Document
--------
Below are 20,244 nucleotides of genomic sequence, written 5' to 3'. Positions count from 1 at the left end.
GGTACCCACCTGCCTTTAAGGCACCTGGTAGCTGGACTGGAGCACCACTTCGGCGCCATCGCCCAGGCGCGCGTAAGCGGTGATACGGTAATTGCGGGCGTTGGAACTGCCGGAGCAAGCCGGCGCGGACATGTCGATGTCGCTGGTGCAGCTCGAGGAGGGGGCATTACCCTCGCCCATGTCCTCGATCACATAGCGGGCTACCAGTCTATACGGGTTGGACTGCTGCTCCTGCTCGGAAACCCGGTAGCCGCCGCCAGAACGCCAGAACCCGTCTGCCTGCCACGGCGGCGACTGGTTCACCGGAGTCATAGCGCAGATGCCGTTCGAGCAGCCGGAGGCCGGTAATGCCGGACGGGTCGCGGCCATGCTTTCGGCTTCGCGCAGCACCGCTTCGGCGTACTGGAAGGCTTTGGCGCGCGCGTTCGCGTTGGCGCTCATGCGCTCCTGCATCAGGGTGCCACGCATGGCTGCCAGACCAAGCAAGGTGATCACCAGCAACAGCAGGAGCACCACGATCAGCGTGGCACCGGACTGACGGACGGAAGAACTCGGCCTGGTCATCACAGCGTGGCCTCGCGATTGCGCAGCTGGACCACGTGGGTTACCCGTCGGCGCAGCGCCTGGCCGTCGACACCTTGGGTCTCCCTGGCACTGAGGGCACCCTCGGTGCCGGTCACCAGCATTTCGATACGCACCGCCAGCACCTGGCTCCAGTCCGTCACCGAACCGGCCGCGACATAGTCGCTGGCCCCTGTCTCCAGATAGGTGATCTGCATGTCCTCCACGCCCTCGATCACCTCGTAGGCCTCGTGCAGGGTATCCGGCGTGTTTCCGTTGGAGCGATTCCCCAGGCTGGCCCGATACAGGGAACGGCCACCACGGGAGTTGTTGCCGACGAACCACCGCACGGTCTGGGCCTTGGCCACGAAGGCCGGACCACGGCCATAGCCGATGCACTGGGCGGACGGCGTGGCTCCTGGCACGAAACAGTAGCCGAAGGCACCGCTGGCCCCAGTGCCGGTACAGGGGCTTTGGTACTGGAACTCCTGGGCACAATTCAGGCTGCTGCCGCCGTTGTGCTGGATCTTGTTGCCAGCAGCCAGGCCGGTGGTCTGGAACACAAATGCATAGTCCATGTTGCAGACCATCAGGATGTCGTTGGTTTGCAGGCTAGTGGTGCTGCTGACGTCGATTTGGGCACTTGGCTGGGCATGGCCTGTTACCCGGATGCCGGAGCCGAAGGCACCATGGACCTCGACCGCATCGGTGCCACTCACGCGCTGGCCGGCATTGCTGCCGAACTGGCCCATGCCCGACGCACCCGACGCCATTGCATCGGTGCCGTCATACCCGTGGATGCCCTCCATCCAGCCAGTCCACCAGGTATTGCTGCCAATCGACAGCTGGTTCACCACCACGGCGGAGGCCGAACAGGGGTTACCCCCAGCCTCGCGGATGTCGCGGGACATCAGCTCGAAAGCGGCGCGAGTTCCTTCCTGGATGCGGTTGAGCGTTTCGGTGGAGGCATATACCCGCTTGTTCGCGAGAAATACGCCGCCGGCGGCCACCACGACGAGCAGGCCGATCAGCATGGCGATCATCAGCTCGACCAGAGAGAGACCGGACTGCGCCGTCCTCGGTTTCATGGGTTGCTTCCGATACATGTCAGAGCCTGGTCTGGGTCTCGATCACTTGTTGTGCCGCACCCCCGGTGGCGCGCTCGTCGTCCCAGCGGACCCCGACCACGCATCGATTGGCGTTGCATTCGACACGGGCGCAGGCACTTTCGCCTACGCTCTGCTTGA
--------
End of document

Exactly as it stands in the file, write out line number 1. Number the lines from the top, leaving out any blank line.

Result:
Below are 20,244 nucleotides of genomic sequence, written 5' to 3'. Positions count from 1 at the left end.